Monday, September 1, 2014


The definition of "honeymoon" is as follows:
  1. a period of harmony immediately following marriage
  2. a period of unusual harmony especially following the establishment of a new relationship
  3. a trip or vacation taken by a newly married couple
While today, the term "honeymoon" has a positive meaning, the word was originally a reference to the inevitable waning of love like a phase of the moon. The term originally described the period just after the wedding when things are at their sweetest; it is assumed (note the word "assumed" here) to wane in a month. The "honeymoon" was the period when newly wed couples would take a break to share some private and intimate moments that help establish love in their relationship. This privacy in turn is believed to ease the comfort zone towards physical relationship, which is one of the primary means of bonding during the initial days of marriage.

Typically, the excitement of love in a marriage is at its highest peak at the beginning of a marriage, and then love "settles in" and begins to wane to something consistent (not high, not low). While this is true of most marriages, it is not necessarily the rule for all marriages. For Christians, the more they seek Jesus and find their fulfillment in Him and in each other, the excitement and height of love can remain for years and years. It is not unheard of to see couples in their later years, having been married for 30 or 40 years, still having the same spark as they had when they were younger. This is the kind of marriage I desire for myself, and I will work toward it each day.

If we examine marriage and "honeymoons" back in the early 1900s, 1800s, and earlier, people could not afford the luxurious and lavish expensive vacations and holidays that married couples typically take today. After they married, there was one of three things that happened.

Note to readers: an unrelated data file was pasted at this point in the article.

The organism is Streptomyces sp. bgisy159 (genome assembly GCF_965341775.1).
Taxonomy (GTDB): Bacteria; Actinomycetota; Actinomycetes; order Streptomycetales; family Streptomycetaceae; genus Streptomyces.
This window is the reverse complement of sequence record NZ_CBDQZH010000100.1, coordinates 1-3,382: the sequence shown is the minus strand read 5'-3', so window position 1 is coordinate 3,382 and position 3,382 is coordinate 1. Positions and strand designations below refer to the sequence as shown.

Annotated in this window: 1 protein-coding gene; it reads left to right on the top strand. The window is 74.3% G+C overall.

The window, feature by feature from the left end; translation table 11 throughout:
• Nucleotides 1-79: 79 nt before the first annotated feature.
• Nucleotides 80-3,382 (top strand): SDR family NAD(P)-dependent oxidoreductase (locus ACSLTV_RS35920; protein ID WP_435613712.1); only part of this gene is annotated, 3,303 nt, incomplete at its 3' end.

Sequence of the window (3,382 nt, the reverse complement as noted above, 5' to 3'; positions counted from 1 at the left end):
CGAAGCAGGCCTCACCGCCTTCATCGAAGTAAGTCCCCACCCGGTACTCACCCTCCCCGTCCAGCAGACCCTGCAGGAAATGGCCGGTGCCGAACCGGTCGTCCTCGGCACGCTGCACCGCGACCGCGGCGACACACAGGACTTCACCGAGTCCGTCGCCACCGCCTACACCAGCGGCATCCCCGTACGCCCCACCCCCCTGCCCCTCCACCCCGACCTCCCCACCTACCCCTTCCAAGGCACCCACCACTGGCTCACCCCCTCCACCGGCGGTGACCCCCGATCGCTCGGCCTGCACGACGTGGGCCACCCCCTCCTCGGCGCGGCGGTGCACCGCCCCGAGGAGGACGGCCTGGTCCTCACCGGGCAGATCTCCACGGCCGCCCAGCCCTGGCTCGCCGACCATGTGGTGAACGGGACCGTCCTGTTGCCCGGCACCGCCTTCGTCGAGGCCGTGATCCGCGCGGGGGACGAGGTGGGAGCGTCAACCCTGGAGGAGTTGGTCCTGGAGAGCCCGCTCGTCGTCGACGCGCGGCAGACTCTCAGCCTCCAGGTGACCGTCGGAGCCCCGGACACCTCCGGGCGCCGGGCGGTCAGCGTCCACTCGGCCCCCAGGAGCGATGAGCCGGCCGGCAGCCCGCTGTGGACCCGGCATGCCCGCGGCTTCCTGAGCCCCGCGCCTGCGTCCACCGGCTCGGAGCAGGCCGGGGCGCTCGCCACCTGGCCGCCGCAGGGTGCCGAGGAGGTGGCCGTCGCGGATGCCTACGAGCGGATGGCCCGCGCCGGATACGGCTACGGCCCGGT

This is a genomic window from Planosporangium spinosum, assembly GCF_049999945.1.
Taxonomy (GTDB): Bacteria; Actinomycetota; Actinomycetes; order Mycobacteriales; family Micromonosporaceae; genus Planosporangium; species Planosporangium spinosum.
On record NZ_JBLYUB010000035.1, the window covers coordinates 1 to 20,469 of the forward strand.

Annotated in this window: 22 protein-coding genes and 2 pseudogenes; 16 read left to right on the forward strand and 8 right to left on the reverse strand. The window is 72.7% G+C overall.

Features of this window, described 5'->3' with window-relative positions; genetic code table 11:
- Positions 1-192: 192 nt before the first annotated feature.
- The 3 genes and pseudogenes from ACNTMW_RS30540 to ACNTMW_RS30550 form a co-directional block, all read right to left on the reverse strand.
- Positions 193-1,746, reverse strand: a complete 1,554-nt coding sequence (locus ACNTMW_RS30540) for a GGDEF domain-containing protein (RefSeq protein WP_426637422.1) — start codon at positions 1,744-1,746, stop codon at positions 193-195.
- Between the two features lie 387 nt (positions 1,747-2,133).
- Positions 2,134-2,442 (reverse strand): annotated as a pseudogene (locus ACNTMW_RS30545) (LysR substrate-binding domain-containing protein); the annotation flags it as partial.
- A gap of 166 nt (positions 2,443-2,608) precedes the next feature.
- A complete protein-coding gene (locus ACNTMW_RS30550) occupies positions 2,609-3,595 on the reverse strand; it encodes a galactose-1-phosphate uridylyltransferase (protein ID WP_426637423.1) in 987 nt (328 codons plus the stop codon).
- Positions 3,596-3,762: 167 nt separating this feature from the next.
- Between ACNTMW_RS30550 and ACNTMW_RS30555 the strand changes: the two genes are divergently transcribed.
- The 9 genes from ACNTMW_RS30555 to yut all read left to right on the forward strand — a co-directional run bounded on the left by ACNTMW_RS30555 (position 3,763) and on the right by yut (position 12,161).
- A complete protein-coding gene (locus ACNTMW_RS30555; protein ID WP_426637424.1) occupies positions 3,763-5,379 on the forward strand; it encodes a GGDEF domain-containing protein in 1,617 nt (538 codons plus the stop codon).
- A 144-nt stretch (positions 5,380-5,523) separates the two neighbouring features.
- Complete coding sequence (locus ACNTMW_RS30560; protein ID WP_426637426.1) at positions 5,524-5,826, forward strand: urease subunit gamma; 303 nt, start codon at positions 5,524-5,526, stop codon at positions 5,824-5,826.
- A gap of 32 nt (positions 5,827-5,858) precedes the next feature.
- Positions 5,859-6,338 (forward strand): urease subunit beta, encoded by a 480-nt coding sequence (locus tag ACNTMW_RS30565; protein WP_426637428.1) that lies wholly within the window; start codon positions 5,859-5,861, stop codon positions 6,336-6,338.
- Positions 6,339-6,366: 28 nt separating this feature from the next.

1. They would travel around, sometimes accompanied by friends or family, to visit relatives who were unable to attend the wedding.
  2. They would travel to a nearby city and spend a few days at the local hotel.
  3. They would return to their new home to begin their life together.
In the mid-1900s, married couples would leave midway through the reception to catch a late train or ship. Today, many couples will not leave until 1–3 days after the ceremony and reception in order to tie up loose ends and/or simply enjoy the reception to its fullest and have a relaxing night afterwards to recover, before undertaking a long journey. In fact, it is not unheard of today for many couples to postpone their honeymoon for many months or years because they cannot afford to take a vacation or holiday (or their jobs get in the way and they cannot get the time off to do so).

Today, couples will spend over $10,000 on their wedding day and honeymoon vacation (a down payment on a house) only to end up fighting about money problems for the next three to five years and end up divorcing because they were constantly fighting about money problems. The traditions that we see in marriages and honeymoons today were never traditional 100 years ago. Marriage and honeymoons have become money-making schemes (as well as funerals), and people have ignorantly bought into the foolishness of modern traditions. I have talked to several couples who have gotten married for under $2,000 (in both Canada and the USA). That is also without anybody else contributing anything. The wedding receptions back in the early 1900's and 1800's and earlier were basically potlucks. All the guests would bring something and everybody would enjoy a common meal together. Today, guests mooch off the newly wed bride and groom, expecting them to pay for their meal. Whatever happened to friends and family supporting the newly wed couple so that they did not start their new life broke?!? In fact, whatever happened to friends and family supporting the newly wed couple in any capacity? Nobody cares about the struggles others go through any more. The love of people sure has grown cold...

Whether other people like your wedding and reception or not is of little consequence. It does not matter whether they enjoy it or not. It is not for or about them. It is for and about you (plural, meaning both husband and wife–it is not "her day" alone)! If they think it is the most boring and uneventful wedding in the history of weddings, that is their problem. Not yours. Watch older movies from like 50 years ago and watch how weddings were done in those days. They were nothing like you and I see today in our cultures. We need to smarten up and use our heads when planning our weddings and honeymoons. There is no need to spend exorbitant amounts of money on both. You need that money to start your life together. Use it wisely!